Undergraduate Honors Theses

Thesis Defended

Spring 2015

Document Type


Type of Thesis

Departmental Honors



First Advisor

Dr. Alice Healy

Second Advisor

Dr. Richard Olson

Third Advisor

Dr. Jennifer Knight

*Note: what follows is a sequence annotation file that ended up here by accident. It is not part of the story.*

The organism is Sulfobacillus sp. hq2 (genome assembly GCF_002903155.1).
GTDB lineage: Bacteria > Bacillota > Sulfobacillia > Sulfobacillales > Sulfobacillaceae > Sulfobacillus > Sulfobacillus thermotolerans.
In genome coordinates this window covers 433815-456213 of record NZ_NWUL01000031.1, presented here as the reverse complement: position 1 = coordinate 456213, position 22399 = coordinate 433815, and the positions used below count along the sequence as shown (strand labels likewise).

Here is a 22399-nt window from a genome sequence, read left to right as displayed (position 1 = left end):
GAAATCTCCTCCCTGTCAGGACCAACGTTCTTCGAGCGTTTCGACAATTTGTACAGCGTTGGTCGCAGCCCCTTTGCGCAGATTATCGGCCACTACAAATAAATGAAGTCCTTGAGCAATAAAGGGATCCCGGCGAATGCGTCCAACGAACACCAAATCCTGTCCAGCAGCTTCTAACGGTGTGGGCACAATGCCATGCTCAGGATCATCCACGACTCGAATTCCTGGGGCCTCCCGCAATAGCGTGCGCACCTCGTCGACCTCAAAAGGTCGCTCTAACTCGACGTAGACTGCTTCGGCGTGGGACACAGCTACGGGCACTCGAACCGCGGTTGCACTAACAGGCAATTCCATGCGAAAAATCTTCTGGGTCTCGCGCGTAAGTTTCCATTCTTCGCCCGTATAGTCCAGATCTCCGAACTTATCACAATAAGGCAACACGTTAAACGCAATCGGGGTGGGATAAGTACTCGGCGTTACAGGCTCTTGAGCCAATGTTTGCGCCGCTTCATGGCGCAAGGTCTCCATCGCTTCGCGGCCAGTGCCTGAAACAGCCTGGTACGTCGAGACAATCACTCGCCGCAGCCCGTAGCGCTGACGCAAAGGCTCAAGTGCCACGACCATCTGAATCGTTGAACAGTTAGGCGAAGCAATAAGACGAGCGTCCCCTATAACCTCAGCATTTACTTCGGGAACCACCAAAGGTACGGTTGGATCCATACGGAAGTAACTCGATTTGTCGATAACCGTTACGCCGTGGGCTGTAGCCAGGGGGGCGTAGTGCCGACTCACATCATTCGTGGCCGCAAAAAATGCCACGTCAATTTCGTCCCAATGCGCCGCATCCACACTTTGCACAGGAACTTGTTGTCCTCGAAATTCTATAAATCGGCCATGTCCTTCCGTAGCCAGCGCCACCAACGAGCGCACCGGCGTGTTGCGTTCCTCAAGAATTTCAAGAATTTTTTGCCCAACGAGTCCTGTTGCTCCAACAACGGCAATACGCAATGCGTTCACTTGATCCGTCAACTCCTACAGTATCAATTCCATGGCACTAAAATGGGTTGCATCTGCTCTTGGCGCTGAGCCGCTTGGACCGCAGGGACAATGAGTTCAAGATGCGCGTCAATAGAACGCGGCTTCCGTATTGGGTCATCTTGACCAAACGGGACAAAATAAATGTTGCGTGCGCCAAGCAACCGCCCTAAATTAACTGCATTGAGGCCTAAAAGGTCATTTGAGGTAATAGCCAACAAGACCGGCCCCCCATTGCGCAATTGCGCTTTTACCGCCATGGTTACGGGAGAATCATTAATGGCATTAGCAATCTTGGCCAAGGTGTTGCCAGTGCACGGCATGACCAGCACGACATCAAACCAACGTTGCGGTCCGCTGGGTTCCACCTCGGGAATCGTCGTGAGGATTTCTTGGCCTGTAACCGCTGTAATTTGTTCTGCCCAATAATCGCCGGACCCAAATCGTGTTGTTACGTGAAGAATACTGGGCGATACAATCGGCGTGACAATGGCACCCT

Subjects were asked either to circle all the e’s in a passage or to read a passage aloud. There were four different passages, which included either the word the in prose, one in prose, the in scrambled text, or one in scrambled text. Some subjects silently read a passage viewed on paper and performed letter detection by circling all the e’s they noticed (letter detection). Other subjects read aloud a passage viewed on a computer screen (reading aloud). In the reading aloud task, the words the and one were repeated in some of the sentences of the passage. The number of missed e’s or missed repeated words was recorded. We expected letter detection and reading aloud to be explained by different processes within the Guidance Organization (GO) Model of reading (Greenberg, Healy, Koriat, & Kreiner, 2004). Specifically, we expected letter detection to be explained more by unitization processes (Healy, 1994) and predicted slightly more misses on the frequent word the than the less frequent word one (both words are relatively common) and no difference between prose and scrambled text. Alternately, we expected reading aloud to be explained more by structural processes (Koriat & Greenberg, 1994) and predicted more errors on the function word the than the content word one and more errors on prose than scrambled text. Our results are consistent with our predictions and an overall analysis of task, word, and text type indicates that there are significantly different patterns of misses for letter detection and reading aloud.